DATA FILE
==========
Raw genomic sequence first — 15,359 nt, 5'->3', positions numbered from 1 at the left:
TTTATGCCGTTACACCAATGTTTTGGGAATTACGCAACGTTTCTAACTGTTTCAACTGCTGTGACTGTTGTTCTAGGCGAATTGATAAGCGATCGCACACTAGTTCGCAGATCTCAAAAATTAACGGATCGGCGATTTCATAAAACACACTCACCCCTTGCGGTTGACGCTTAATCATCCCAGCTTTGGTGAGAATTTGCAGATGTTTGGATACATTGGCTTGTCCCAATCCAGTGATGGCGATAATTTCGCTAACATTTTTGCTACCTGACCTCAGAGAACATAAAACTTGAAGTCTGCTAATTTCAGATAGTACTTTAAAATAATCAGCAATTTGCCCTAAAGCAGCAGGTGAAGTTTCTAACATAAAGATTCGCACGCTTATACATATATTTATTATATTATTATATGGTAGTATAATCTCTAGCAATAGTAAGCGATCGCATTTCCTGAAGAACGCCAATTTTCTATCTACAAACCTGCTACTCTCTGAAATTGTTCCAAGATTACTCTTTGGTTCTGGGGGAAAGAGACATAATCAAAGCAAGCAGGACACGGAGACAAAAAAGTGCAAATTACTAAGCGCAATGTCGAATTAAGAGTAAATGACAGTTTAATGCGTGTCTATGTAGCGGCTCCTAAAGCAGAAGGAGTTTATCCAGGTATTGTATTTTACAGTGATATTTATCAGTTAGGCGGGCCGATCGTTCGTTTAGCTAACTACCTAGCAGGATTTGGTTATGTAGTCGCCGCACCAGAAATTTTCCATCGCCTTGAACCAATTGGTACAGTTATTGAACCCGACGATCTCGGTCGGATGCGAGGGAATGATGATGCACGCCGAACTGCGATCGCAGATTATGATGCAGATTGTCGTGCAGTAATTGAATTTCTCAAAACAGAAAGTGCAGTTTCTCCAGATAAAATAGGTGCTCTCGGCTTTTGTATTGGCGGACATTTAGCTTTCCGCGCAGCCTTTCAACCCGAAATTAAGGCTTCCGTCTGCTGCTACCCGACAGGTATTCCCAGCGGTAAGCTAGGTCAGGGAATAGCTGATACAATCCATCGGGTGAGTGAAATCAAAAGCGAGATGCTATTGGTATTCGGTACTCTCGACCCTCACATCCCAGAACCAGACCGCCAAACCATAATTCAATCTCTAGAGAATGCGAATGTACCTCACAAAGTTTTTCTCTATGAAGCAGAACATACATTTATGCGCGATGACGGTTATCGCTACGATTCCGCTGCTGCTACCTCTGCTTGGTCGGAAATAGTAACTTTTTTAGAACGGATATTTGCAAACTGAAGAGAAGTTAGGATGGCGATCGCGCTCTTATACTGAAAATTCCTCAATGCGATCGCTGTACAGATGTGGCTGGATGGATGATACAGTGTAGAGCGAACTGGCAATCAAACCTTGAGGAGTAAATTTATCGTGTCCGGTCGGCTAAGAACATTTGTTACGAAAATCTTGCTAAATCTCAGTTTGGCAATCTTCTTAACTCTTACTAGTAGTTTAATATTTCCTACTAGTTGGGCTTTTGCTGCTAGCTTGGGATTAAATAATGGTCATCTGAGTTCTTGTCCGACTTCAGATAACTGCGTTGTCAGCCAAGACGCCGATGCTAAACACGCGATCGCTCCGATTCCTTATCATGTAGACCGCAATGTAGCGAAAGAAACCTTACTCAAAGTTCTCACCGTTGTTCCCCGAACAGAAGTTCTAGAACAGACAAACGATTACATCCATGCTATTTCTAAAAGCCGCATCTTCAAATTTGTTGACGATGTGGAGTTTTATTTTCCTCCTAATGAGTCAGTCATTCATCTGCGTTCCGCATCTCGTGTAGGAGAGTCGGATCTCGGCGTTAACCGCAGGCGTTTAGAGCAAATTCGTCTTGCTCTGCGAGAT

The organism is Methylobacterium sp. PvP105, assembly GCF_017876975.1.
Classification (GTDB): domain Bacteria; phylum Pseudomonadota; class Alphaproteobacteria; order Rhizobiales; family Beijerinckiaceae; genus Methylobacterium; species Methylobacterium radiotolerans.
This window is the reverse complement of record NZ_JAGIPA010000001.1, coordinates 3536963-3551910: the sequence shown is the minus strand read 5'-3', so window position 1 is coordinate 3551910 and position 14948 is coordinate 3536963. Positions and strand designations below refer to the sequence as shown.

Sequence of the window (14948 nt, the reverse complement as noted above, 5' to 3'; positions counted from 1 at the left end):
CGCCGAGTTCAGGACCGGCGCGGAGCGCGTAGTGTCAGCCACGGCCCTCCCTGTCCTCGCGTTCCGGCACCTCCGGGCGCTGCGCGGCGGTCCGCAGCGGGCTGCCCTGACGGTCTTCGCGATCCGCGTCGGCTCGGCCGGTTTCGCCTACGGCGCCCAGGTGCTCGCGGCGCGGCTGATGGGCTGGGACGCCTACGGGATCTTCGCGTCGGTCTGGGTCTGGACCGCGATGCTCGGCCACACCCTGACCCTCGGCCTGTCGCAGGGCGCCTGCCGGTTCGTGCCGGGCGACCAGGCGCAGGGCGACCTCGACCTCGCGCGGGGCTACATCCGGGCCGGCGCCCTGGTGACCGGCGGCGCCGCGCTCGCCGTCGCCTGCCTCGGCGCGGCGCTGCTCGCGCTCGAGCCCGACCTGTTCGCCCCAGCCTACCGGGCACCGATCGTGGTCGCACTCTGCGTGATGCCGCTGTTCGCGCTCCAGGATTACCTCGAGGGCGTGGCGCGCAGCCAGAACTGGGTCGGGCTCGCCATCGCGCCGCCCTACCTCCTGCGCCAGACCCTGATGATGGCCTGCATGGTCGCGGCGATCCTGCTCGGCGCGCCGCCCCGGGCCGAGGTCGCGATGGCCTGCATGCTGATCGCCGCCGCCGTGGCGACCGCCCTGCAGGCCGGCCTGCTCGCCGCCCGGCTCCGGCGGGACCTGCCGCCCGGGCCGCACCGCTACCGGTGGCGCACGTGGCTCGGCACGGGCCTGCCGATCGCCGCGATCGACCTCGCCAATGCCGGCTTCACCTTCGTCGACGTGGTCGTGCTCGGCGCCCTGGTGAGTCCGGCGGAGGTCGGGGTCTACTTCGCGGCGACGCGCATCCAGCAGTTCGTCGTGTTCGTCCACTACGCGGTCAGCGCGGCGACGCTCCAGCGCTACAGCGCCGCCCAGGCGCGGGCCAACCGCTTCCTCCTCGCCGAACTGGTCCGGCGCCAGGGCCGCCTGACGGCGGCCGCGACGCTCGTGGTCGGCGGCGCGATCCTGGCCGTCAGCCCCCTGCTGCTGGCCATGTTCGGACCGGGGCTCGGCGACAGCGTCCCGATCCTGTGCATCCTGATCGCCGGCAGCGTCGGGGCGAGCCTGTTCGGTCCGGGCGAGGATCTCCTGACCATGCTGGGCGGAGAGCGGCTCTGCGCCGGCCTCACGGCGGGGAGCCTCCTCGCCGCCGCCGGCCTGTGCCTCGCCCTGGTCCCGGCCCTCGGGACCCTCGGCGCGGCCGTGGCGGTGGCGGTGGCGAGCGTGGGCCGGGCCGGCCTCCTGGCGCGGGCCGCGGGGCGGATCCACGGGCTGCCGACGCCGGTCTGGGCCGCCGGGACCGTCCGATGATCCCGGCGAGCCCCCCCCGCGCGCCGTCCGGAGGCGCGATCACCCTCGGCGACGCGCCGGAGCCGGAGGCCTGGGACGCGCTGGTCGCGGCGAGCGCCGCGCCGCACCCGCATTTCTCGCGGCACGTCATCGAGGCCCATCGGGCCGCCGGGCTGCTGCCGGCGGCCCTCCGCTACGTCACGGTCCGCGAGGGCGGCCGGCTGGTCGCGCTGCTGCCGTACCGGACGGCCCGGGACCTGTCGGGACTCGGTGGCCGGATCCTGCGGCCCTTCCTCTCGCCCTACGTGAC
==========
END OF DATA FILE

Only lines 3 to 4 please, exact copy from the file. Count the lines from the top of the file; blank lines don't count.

The organism is Methylobacterium sp. PvP105, assembly GCF_017876975.1.
Classification (GTDB): domain Bacteria; phylum Pseudomonadota; class Alphaproteobacteria; order Rhizobiales; family Beijerinckiaceae; genus Methylobacterium; species Methylobacterium radiotolerans.